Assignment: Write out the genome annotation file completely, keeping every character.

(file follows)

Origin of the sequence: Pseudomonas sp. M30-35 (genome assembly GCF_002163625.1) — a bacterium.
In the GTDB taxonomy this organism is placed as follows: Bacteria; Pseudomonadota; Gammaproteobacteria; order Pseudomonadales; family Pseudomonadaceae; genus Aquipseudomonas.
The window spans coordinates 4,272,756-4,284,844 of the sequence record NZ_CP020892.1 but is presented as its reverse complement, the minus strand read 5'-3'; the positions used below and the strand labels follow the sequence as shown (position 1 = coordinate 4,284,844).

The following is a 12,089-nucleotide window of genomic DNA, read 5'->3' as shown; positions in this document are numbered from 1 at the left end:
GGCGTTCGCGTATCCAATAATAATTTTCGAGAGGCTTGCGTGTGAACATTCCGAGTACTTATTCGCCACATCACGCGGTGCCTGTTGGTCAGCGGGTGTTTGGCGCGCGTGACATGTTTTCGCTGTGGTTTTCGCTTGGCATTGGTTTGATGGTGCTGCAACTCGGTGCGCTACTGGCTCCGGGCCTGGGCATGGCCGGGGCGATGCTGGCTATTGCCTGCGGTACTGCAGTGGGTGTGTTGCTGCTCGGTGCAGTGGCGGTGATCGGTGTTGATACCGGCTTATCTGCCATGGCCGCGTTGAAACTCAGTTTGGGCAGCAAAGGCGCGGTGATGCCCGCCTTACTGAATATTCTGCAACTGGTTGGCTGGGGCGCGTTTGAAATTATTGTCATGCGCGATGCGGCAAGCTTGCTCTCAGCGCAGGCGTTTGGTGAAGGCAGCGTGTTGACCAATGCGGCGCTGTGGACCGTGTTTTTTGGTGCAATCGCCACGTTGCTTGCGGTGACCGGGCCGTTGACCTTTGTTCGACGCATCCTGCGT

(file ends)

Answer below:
Origin of the sequence: Pseudomonas sp. M30-35 (genome assembly GCF_002163625.1) — a bacterium.
In the GTDB taxonomy this organism is placed as follows: Bacteria; Pseudomonadota; Gammaproteobacteria; order Pseudomonadales; family Pseudomonadaceae; genus Aquipseudomonas.
The window spans coordinates 4,272,756-4,284,844 of the sequence record NZ_CP020892.1 but is presented as its reverse complement, the minus strand read 5'-3'; the positions used below and the strand labels follow the sequence as shown (position 1 = coordinate 4,284,844).

The following is a 12,089-nucleotide window of genomic DNA, read 5'->3' as shown; positions in this document are numbered from 1 at the left end:
GGCGTTCGCGTATCCAATAATAATTTTCGAGAGGCTTGCGTGTGAACATTCCGAGTACTTATTCGCCACATCACGCGGTGCCTGTTGGTCAGCGGGTGTTTGGCGCGCGTGACATGTTTTCGCTGTGGTTTTCGCTTGGCATTGGTTTGATGGTGCTGCAACTCGGTGCGCTACTGGCTCCGGGCCTGGGCATGGCCGGGGCGATGCTGGCTATTGCCTGCGGTACTGCAGTGGGTGTGTTGCTGCTCGGTGCAGTGGCGGTGATCGGTGTTGATACCGGCTTATCTGCCATGGCCGCGTTGAAACTCAGTTTGGGCAGCAAAGGCGCGGTGATGCCCGCCTTACTGAATATTCTGCAACTGGTTGGCTGGGGCGCGTTTGAAATTATTGTCATGCGCGATGCGGCAAGCTTGCTCTCAGCGCAGGCGTTTGGTGAAGGCAGCGTGTTGACCAATGCGGCGCTGTGGACCGTGTTTTTTGGTGCAATCGCCACGTTGCTTGCGGTGACCGGGCCGTTGACCTTTGTTCGACGCATCCTGCGT